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Youre listening to SCIENCE FRIDAY from NPR. Up next, our Video Pick of the Week with our digital producer, Flora Lichtman. Hi, Flora.

FLORA LICHTMAN: Hi, Ira.

FLATOW: What have you got for us this week?

LICHTMAN: This is a good one, I think.

FLATOW: You say that every week, and youre always right.

(Soundbite of laughter)

LICHTMAN: They're great. But this one is actually is a really good one.

FLATOW: This is one of your really good ones.

LICHTMAN: I mean, this is a biological mystery that scientists are starting to solve. So let me set it up for you.

FLATOW: Go for it. I'm going to put my feet up on the table. Go for it.

(Soundbite of laughter)

LICHTMAN: Okay. Most plants and animals, almost all plants and animals reproduce by having sex. And it's not because sex is so great in some ways - I mean, it's not efficient, it's faster to clone yourself. Its not because it's safe, think STDs, but yet if an organisms stops having sex, becomes asexual, it's doomed. I mean, they all seem to go instinct, which is sort of puzzling, right?

FLATOW: You know the ones that do do that, they go extinct over time.

LICHTMAN: They go extinct over time. Right.

FLATOW: Mm-hmm.

LICHTMAN: But there is one notable exception, and it's the bdelloid rotifer.

FLATOW: Say that again.

LICHTMAN: The bdelloid rotifer.

FLATOW: Good Sunday puzzle word.

LICHTMAN: Yes. And no one can quite figure out why this rotifer has persisted for 30 to 50 million years without having sex. Why hasn't this organism gone extinct?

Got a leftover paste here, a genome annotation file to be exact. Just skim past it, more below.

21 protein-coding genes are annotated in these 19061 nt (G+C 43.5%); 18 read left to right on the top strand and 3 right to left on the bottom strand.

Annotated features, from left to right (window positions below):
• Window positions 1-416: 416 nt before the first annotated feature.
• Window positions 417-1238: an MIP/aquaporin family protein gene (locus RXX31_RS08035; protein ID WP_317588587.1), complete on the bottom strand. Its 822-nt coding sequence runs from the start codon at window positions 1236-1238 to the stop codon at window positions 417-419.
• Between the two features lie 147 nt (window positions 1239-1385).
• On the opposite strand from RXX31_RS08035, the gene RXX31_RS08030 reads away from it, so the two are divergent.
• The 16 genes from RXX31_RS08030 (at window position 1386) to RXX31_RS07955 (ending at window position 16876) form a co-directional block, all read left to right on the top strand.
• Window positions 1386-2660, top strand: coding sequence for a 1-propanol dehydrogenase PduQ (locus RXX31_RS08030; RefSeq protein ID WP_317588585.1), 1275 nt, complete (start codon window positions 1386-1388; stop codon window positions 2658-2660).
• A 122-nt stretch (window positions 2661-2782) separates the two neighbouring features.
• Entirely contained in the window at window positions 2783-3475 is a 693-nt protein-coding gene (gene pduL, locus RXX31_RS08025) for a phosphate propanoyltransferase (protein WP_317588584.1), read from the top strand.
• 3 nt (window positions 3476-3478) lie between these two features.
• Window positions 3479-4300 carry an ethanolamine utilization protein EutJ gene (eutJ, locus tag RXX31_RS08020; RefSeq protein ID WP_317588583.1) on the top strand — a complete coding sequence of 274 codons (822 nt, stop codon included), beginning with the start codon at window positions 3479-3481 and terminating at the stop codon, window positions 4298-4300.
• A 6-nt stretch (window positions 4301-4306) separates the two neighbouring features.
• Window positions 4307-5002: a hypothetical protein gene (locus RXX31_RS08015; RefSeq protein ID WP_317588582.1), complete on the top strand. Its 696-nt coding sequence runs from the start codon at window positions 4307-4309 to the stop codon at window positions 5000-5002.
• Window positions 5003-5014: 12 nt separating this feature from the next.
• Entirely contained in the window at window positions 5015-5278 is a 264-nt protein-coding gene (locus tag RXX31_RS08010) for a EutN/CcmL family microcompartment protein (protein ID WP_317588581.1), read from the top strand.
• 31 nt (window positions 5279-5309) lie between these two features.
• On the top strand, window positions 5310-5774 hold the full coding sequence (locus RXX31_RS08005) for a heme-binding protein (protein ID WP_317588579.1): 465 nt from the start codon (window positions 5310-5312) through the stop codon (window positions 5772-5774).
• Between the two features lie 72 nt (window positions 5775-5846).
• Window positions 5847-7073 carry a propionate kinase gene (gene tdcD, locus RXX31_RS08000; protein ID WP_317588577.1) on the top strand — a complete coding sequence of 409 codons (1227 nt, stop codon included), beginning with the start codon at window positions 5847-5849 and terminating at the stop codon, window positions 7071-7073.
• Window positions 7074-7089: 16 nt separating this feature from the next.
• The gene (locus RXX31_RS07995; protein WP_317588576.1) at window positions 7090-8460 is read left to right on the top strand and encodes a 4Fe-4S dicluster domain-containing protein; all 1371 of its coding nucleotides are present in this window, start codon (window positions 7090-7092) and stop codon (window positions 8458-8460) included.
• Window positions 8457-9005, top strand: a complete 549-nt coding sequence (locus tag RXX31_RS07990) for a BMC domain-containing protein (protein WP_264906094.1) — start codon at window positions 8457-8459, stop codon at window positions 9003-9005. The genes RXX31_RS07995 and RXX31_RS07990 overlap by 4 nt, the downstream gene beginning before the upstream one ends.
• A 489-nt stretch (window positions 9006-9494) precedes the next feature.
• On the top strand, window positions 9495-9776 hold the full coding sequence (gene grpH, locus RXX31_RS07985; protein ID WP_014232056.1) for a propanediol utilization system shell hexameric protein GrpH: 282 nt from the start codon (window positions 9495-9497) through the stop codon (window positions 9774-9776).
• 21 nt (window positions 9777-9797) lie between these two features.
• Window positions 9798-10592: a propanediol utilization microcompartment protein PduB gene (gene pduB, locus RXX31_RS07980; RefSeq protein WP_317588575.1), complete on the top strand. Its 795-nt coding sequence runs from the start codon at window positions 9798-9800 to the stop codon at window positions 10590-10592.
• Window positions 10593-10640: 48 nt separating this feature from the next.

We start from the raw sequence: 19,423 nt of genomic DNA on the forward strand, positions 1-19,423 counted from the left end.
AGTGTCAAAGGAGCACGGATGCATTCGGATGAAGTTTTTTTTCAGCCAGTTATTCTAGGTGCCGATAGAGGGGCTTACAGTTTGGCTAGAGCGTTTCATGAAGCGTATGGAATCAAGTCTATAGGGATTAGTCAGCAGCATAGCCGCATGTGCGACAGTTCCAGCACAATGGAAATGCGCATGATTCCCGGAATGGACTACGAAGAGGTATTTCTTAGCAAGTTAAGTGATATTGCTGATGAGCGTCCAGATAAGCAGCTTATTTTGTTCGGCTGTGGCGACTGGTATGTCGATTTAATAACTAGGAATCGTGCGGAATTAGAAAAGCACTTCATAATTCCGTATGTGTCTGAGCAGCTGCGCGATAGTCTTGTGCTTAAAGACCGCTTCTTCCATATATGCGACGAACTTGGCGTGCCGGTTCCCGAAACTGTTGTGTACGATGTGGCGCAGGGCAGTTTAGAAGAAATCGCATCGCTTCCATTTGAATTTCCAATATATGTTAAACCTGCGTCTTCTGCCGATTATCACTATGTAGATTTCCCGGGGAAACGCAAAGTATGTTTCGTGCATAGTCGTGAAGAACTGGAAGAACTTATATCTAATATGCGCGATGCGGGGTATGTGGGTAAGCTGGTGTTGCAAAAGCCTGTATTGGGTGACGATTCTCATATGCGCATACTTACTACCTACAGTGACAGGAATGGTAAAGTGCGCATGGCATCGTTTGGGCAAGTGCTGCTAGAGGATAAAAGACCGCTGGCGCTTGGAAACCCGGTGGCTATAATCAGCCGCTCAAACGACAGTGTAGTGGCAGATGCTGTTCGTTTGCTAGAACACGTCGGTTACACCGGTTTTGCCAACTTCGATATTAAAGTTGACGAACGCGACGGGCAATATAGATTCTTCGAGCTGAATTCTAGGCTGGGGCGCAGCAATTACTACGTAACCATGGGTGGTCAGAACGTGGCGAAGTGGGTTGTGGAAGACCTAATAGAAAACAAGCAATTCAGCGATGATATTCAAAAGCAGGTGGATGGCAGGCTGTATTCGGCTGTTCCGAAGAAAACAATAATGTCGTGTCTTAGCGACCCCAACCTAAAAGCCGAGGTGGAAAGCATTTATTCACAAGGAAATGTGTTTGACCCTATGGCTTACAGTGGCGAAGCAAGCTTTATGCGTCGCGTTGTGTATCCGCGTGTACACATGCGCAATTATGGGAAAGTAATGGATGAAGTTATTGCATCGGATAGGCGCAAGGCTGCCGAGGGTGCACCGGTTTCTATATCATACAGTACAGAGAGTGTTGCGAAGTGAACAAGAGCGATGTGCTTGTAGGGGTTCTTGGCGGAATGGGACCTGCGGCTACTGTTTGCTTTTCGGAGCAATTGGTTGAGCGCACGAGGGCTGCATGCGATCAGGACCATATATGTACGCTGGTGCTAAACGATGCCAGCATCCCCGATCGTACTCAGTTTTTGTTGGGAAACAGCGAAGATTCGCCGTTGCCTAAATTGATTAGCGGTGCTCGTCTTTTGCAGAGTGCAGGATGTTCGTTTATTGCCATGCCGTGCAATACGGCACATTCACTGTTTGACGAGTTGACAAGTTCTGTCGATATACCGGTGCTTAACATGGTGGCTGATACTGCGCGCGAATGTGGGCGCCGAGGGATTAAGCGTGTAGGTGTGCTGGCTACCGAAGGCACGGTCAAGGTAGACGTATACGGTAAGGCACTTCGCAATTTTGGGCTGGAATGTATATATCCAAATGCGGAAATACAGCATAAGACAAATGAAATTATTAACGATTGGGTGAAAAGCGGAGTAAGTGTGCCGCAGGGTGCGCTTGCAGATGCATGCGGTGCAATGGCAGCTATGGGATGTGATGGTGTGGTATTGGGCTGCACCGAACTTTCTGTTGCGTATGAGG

FLATOW: What is a rotifer?

LICHTMAN: Well, I think we should bring on an expert...

FLATOW: Hmm.

LICHTMAN: ...who can tell us exactly what a rotifer is. So Paul Sherman is the author of a study this week in the journal Science that may explain why these rotifers are sexless - don't have sex, right? And he's also a professor of animal behavior at Cornell University in Ithaca. Welcome to the program, Dr. Sherman.

Dr. PAUL SHERMAN (Cornell University) Thank you. And I just want to say how honored I am to be on this show. We have listened to SCIENCE FRIDAY, my whole family has, for years and have thoroughly enjoyed it. So thank you for inviting me.

FLATOW: Youre welcome, and heres your 15 minutes of fame counting down.

(Soundbite of laughter)

FLATOW: Thank you for joining us. (Unintelligible) Flora, take it over.

LICHTMAN: Dr. Sherman, I think for people who haven't had the pleasure of meeting a rotifer, how would you introduce them to..